Starring: Nieves Navarro, Simón Andreu, Pietro Martellanza
Rated: UR/2:35

13-1

Returning in Death Walks at Midnight (1972), Navarro stars as Valentina a model who, in the midst of a drug-fuelled photoshoot, witnesses a brutal murder in the apartment opposite hers. But when it becomes clear that the savage slaying she describes relates to a crime that took place six months earlier, the police are at a loss – forcing Valentina to solve the mystery alone.

12-1 (1)

Death Walks at Midnight might not be as sleazy or colorful, but I think it tells a better story and has our male and female leads playing much more likeable characters. The story starts off strong and I dare say leads along the way into a more Argento style of Giallo. The killer here at the start has one of the coolest weapons you’ll see, but sadly the blood we get mostly comes from that opening scene and is replayed a bit along the way. We kinda wish we had more of that red stuff from the start in this movie, but that is really the only real bad thing I could say about it. From the start on out our lead tries to get help and figure out what is going on with her male friends. The killer stalks her a bit to raise some tension, but then some other just as odd people come into play. Like before, we get more twists and before this one wraps up it has taken more than a few u-turns and almost feels like a different movie than we started with, but it is still fun and solid, packing the best overall plot of the two. I also think given the setting and a lot of outside stuff going on, the transfer probably gets a chance to shine more here a bit too. Add in the TV version they also tossed on for an extra and this might be my overall pick of the two, but not by a whole lot as both feel like more solid 3’s out of 5’s than anything else. Arrow once again goes above and beyond to try to stand out a little from the rest in the current format wars and a set like this shows. I’d recommend this to anyone who are big fans of Giallos in general, as you get pretty women, solid stories, and twists for both.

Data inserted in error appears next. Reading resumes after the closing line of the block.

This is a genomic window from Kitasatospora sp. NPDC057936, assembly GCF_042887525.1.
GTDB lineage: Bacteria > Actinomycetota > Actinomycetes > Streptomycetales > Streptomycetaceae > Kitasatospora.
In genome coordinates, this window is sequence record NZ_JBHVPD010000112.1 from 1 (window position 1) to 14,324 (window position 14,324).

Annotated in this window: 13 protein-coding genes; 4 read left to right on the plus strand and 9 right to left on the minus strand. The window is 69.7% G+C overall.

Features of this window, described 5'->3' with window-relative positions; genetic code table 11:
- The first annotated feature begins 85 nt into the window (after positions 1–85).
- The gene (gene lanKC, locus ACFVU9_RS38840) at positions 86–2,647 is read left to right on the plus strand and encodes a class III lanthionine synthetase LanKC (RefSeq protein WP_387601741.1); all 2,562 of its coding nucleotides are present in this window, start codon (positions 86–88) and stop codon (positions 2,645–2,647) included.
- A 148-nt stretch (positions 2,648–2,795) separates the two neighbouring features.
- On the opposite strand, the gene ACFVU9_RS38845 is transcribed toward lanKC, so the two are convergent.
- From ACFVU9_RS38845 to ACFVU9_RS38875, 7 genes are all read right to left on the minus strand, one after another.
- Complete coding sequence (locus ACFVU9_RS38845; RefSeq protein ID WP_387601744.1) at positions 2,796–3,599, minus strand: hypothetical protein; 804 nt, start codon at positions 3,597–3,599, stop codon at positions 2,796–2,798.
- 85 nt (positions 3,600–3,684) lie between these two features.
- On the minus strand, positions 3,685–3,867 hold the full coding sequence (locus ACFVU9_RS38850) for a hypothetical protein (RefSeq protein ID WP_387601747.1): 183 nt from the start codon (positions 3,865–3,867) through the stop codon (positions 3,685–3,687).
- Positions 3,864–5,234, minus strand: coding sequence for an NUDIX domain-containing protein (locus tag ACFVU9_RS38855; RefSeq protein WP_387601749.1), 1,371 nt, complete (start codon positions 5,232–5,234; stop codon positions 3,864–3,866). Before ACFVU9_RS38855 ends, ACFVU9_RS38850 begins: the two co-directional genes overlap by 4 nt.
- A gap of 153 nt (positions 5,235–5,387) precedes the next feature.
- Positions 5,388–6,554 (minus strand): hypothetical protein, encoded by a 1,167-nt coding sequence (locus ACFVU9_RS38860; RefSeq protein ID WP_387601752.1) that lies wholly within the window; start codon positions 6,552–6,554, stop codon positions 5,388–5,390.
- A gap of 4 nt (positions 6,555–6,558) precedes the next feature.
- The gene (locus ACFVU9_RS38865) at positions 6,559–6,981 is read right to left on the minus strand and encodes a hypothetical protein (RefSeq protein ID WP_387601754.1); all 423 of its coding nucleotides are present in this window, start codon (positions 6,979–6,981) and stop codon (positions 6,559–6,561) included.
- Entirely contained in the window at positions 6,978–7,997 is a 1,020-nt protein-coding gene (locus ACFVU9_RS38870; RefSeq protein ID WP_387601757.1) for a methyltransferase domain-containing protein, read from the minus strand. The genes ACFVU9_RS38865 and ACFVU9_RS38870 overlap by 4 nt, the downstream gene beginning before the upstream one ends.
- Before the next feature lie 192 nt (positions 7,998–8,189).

20-1

Extras

– Audio commentary by film critic Tim Lucas
– Introduction to the film by screenwriter Ernesto Gastaldi
– Extended TV version of the feature [105 mins]
– Crime Does Pay brand new interview in which Gastaldi discusses Death Walks at Midnight and a career script-writing crime films
– Desperately Seeking Susan a visual essay by Michael Mackenzie exploring the distinctive Giallo collaborations between director Luciano Ercoli and star Nieves Navarro
– Reversible sleeve featuring original and newly commissioned artwork by Gilles Vranckx

Quality of Transfer: 87%

3brains

 

 

 

LIMITED EDITION CONTENTS

– Limited Edition boxed-set (3000 copies) containing Death Walks on High Heels and Death Walks at Midnight
– Brand new 2K restorations of the films from the original camera negatives
– High Definition Blu-ray (1080p) and Standard Definition DVD presentations
– Original Italian and English soundtracks in mono audio (uncompressed PCM on the Blu-rays)
– Newly translated English subtitles for the Italian soundtracks
– Optional English subtitles for the deaf and hard of hearing for the English soundtracks
– Limited Edition 60-page booklet containing new writing from authors Danny Shipka (Perverse Titillation: The Exploitation Cinema of Italy, Spain and France), Troy Howarth (So Deadly, So Perverse: 50 Years of Italian Giallo Films) and writer Leonard Jacobs, illustrated with original archive stills and posters

 

Screenshots from rockshockpop.com